Europeans’ personal outlook deteriorating

With war in Europe, rising inflation and a lingering pandemic, European citizens’ personal prospects are deteriorating. If they continue to fall, so could support for far-reaching policies. Take Europeans’ economic situation. With inflation above the 7%-mark, EU citizens perceived economic situation has taken a hit.

4 in 10 report a worsening of their personal finances over the past 2 years, while half of all Italians report accordingly (+12pp since September 2021). Asked about their future prospects more generally, a similar pattern emerges. Since June 2021, Europeans’ personal outlook has taken a turn for the worse. 46 percent (+9pp) of EU citizens have a negative outlook on the future. The most drastic shift, once more, can be observed in Italy, where 57% (+15pp) are now pessimistic.

Rising costs of living key personal worry

But what is it that Europeans are most worried about in their personal lives? EU-wide, rising costs of living (40%) top the list of personal worries, followed by health concerns (15%) and job insecurity (9%). Interestingly, those three categories already topped the list of personal worries in June 2019 and December 2018. Right now, Polish citizens are especially concerned about rising inflation. Spanish and Italian citizens hit very hard and early by Covid-19 remain worried about their health and job security.

What are you most worried about in your personal life?

With uncertain and turbulent times come feelings of nostalgia. More than 3 in 4 (76%) Europeans feel the world used to be a much better place (+9pp since June 2018). Feelings of nostalgia are most pronounced in Spain (83% (+20pp since June 2018)) and Poland (83% (+24pp since June 2018)) and least so in the Netherlands (70%) and Germany (67%).

To find out how nostalgic tendencies influence political attitudes, please read our study ‘The Power of the Past.’ Seeing large-scale events, whether they are health- or conflict-related, unfold in front of our eyes can create a feeling of powerlessness. 3 in 4 European citizens feel they have little influence over what is happening in their lives, adding to their general level of frustration. Just how such feelings can influence political behaviour, we have shown in our study ‘The Hopeful, the Fearful and the Furious.’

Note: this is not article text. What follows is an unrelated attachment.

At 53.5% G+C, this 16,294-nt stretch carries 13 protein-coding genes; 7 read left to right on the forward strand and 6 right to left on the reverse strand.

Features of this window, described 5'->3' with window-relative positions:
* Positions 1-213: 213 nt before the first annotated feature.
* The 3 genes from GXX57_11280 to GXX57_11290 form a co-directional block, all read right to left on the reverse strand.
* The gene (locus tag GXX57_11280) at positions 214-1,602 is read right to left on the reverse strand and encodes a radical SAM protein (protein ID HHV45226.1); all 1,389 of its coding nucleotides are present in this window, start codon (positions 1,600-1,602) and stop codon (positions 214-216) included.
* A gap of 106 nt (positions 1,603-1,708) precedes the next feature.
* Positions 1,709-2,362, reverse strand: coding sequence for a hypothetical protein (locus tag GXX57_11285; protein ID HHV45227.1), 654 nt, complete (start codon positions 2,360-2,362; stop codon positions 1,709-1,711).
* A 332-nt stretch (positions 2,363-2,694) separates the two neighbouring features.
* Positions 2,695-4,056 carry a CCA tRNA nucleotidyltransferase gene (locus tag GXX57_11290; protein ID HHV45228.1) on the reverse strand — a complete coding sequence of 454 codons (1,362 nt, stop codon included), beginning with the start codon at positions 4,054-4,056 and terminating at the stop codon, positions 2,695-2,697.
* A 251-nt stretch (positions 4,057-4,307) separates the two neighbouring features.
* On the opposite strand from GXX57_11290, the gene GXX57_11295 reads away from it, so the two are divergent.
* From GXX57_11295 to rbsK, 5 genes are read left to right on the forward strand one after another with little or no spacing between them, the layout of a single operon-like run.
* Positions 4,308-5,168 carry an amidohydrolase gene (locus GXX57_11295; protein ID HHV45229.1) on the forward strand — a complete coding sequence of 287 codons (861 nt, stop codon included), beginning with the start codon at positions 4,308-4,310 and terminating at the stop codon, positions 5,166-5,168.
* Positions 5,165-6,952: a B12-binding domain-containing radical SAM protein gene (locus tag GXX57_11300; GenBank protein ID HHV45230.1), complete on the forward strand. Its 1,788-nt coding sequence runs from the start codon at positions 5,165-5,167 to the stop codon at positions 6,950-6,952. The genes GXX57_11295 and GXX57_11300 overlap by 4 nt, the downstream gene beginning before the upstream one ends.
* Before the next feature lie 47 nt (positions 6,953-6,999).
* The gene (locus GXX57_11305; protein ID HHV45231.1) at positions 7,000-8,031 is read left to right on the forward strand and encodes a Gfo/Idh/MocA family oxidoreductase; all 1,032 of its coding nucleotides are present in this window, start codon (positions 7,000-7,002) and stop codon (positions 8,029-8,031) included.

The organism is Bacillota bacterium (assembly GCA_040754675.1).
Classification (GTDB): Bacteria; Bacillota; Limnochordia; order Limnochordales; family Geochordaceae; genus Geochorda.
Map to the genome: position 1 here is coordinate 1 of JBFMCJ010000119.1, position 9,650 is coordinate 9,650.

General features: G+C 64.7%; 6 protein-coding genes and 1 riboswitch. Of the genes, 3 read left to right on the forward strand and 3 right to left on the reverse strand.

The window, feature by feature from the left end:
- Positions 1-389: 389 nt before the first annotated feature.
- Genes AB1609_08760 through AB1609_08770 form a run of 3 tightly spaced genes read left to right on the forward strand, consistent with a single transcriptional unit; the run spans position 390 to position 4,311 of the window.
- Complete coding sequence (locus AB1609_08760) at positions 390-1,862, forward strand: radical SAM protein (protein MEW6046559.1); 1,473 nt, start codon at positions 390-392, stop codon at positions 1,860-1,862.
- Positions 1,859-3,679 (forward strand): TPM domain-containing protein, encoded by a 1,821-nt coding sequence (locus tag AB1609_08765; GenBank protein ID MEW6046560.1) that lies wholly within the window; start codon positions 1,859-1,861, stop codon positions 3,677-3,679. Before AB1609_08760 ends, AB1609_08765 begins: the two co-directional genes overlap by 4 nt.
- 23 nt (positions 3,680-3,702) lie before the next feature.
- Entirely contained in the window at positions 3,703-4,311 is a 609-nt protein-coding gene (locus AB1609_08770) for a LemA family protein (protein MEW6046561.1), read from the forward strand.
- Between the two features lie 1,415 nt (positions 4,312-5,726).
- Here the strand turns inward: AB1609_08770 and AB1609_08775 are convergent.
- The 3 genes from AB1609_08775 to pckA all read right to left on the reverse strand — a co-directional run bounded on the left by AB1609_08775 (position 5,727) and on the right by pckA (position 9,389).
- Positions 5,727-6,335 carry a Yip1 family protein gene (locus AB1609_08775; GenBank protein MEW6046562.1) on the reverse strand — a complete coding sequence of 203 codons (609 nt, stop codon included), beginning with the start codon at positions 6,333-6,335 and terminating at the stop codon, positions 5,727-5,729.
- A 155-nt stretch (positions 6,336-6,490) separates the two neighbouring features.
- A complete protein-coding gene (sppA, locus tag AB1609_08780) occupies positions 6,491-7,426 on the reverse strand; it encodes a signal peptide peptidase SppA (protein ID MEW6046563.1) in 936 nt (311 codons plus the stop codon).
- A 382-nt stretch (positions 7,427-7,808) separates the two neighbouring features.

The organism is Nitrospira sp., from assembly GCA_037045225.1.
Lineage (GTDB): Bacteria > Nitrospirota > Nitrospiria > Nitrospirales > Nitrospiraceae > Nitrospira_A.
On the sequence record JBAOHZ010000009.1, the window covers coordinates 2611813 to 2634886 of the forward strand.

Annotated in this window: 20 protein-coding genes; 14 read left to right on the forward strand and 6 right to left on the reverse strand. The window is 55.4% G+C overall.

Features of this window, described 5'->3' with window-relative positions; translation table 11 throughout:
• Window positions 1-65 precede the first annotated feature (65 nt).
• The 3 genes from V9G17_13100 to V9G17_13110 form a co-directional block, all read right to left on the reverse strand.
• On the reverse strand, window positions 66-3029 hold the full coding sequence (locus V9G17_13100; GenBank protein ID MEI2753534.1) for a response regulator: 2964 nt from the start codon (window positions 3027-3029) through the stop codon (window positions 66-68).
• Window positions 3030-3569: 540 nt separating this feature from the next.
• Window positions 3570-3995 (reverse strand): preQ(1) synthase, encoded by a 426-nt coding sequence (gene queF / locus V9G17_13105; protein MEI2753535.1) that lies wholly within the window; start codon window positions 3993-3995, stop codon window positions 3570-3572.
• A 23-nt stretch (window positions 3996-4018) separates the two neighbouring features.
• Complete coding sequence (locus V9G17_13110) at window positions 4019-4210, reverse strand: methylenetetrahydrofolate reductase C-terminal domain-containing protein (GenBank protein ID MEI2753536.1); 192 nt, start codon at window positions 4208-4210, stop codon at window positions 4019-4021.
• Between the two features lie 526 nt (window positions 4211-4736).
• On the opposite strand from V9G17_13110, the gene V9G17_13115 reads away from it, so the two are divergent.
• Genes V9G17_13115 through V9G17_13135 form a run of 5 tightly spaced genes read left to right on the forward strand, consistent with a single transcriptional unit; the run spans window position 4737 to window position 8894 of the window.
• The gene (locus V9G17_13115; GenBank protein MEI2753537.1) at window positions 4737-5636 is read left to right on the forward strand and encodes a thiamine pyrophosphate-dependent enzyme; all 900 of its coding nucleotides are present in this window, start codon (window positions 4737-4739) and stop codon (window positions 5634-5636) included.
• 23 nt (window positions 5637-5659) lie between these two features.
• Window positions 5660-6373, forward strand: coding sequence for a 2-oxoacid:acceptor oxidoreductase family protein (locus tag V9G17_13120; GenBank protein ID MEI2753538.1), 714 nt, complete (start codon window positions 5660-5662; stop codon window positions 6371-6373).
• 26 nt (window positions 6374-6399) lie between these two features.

‘Zeitenwende’ or not?

To conclude, the EU is faced with the following scenario. Europeans generally back political measures in support of Ukraine. The shock of war, the human suffering and the horrible pictures coming out of Ukraine have created an environment for decisive political change. At the same time, European citizens’ personal prospects are deteriorating. Hence, even though European politics may well be sailing with a tailwind since spring 2022 and talk of a ‘Zeitenwende’ is all around, this wind can easily cease or even turn. If personal prospects keep degrading further, so could support for far-reaching policies.

eupinions slides is a new format aimed at publishing our latest survey results in a quick and easy manner. Stay tuned, however, for a more in-depth analysis in our upcoming study on European public opinion on the situation in Ukraine.

eupinions is the platform for European public opinion of Bertelsmann Stiftung. Since 2015, eupinions surveys EU citizens’ public opinion on matters of European integration, democracy, globalization and people’s economic situation on a quarterly basis.

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About the authors

Isabell Hoffmann is Senior Expert at the Bertelsmann Stiftung and head of „eupinions“. eupinions is an independent platform for European public opinion. As an expert researcher on democracy and legitimacy in the European Union, she has managed research projects on the role of national parliaments in the EU as well as the origins and impact of populism, nationalism and authoritarianism in Europe. 

Hardy Schilgen is project manager at eupinions. eupinions is the platform for European public opinion of Bertelsmann Foundation. Since 2015, eupinions surveys EU citizens’ public opinion on matters of European integration, democracy, globalization and people’s economic situation on a quarterly basis.

Read more on the war in Ukraine and implications for the EU:

The War against Ukraine – 5 Takeaways for China and Their Implications for the EU – Takeaways 1-3

Europe’s Struggles for Influence in Africa in Light of the Kremlin’s invasion

Sanctions Against Russia  – What Can We Learn From the Past?

Putin’s War and the EU’s Response – How European Member States have united to help Refugees